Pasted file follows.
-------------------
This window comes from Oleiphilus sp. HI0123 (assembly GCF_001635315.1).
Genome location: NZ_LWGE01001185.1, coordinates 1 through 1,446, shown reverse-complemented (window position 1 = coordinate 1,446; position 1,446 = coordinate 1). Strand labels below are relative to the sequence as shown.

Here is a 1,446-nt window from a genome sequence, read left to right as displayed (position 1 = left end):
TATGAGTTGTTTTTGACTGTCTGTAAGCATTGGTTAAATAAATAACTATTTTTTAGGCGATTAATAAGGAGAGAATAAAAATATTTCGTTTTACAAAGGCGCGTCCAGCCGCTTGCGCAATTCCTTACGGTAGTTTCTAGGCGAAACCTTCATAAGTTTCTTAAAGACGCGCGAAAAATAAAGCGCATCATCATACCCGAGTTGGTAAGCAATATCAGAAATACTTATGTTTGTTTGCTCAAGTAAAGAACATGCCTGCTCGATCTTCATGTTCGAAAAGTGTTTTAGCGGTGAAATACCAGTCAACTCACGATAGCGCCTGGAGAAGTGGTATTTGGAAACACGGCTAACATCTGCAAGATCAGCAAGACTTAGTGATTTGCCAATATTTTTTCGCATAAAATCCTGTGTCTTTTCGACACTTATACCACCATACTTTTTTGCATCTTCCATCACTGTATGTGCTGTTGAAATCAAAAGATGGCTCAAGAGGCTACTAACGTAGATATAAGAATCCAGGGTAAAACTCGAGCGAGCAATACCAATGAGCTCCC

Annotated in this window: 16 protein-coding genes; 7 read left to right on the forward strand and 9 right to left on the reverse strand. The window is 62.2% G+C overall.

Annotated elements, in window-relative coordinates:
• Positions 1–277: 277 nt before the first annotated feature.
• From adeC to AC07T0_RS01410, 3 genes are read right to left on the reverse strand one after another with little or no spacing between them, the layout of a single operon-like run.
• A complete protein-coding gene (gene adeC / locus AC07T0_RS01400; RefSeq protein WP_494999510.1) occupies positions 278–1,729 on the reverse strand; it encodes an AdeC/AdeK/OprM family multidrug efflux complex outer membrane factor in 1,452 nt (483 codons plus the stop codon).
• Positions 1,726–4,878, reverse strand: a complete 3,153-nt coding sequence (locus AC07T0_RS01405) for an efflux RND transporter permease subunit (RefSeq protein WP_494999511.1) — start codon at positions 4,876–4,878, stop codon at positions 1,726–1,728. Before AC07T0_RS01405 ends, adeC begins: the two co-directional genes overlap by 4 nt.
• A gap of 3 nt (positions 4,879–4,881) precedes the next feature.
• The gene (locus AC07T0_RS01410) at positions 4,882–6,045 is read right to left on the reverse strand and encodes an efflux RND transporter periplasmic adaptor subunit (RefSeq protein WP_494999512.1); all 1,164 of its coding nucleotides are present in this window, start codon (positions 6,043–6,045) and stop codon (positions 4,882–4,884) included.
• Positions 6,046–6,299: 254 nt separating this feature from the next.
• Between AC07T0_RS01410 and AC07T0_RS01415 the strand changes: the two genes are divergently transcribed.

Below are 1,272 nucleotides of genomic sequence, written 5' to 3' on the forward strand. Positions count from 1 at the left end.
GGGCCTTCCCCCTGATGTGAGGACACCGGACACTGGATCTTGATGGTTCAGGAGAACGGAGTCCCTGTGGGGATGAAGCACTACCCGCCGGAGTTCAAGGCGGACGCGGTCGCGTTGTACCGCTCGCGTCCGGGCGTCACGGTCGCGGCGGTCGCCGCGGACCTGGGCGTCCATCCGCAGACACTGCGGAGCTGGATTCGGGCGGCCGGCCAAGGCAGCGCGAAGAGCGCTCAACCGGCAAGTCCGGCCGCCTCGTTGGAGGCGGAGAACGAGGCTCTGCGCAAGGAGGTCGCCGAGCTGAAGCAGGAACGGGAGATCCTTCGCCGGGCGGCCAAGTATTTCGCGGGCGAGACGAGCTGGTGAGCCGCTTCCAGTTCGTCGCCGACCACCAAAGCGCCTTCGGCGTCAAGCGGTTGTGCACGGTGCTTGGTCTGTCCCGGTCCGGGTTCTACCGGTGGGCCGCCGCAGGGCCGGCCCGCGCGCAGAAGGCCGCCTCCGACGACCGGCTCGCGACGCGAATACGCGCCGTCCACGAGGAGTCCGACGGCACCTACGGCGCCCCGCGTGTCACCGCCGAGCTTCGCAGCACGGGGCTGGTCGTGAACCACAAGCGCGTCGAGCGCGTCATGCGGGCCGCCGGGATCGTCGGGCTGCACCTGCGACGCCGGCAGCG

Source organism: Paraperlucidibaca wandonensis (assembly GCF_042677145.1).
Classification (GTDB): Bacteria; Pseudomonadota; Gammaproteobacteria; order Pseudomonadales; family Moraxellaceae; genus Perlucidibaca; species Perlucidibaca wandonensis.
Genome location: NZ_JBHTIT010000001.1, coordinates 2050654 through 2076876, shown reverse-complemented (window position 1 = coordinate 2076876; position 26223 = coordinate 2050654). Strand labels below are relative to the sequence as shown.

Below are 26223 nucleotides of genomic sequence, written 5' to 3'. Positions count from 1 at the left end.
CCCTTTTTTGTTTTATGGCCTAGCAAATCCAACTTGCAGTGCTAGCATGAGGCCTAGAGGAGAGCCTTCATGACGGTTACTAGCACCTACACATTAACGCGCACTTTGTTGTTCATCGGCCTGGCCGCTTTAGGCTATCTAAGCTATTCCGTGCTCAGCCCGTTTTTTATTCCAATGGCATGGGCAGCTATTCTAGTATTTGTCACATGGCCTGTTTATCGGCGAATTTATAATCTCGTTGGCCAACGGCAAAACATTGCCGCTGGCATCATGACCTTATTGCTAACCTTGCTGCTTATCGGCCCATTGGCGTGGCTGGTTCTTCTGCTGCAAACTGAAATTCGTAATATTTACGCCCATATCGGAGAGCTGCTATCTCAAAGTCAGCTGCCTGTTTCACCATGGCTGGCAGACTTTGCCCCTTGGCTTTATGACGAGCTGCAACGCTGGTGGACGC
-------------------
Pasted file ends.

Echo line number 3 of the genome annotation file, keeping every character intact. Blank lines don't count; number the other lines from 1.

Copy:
Here is a 1,446-nt window from a genome sequence, read left to right as displayed (position 1 = left end):